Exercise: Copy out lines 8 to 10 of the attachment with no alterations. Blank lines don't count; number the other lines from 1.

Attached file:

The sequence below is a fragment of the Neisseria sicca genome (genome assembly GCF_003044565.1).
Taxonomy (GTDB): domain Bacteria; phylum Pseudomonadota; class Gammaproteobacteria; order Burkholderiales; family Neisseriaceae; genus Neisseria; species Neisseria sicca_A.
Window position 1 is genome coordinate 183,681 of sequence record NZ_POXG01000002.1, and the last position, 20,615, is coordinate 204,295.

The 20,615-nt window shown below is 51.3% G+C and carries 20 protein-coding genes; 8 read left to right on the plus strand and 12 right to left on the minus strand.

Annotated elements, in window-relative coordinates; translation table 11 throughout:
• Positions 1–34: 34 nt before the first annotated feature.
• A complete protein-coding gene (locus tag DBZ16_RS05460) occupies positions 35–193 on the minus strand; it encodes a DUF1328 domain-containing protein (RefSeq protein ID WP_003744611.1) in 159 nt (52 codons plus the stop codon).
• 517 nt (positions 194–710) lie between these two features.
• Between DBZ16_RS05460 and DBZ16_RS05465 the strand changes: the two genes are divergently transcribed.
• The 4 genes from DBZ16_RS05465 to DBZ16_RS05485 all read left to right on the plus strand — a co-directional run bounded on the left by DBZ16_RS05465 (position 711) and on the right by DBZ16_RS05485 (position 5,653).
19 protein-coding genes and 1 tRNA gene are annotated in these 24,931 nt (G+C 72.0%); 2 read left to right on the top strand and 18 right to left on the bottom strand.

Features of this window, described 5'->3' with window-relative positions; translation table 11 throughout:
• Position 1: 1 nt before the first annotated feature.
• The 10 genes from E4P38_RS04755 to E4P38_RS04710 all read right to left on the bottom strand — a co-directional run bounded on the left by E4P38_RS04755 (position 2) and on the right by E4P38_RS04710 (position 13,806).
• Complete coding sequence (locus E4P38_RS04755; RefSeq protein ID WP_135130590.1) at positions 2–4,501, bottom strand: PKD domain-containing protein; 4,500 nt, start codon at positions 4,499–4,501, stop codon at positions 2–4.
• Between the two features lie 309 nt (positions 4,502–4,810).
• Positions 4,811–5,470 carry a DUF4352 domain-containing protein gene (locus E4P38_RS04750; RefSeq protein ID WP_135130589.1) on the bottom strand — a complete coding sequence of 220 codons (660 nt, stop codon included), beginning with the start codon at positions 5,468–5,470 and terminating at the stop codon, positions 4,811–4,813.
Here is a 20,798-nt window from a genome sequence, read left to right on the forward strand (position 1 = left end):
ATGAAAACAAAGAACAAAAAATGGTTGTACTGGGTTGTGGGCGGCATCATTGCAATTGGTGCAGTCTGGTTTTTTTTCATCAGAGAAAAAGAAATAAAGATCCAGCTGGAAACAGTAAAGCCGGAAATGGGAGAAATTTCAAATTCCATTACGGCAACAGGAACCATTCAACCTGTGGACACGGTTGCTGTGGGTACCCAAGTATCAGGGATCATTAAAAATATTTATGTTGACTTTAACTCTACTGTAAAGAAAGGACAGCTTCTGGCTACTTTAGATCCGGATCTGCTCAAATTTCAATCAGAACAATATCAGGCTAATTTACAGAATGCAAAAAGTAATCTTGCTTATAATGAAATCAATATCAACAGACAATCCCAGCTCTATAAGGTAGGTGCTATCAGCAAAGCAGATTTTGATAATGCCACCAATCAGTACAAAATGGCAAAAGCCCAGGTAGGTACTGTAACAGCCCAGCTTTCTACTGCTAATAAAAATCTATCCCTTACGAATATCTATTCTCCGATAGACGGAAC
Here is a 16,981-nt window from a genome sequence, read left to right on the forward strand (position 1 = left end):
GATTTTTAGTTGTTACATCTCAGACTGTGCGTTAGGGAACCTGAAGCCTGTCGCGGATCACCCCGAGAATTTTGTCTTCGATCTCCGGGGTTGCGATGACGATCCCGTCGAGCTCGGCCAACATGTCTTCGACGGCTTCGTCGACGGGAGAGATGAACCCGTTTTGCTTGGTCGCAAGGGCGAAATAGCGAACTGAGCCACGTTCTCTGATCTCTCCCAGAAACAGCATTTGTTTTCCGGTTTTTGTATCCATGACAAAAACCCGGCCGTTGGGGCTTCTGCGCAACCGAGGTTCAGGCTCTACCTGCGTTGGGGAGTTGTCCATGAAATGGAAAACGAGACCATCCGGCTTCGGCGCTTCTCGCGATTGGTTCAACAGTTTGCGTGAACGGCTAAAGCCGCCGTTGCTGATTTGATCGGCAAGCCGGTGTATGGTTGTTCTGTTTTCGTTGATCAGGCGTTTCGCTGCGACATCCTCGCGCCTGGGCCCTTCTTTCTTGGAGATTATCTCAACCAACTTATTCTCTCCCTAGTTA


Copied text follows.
• 517 nt (positions 194–710) lie between these two features.
• Between DBZ16_RS05460 and DBZ16_RS05465 the strand changes: the two genes are divergently transcribed.
• The 4 genes from DBZ16_RS05465 to DBZ16_RS05485 all read left to right on the plus strand — a co-directional run bounded on the left by DBZ16_RS05465 (position 711) and on the right by DBZ16_RS05485 (position 5,653).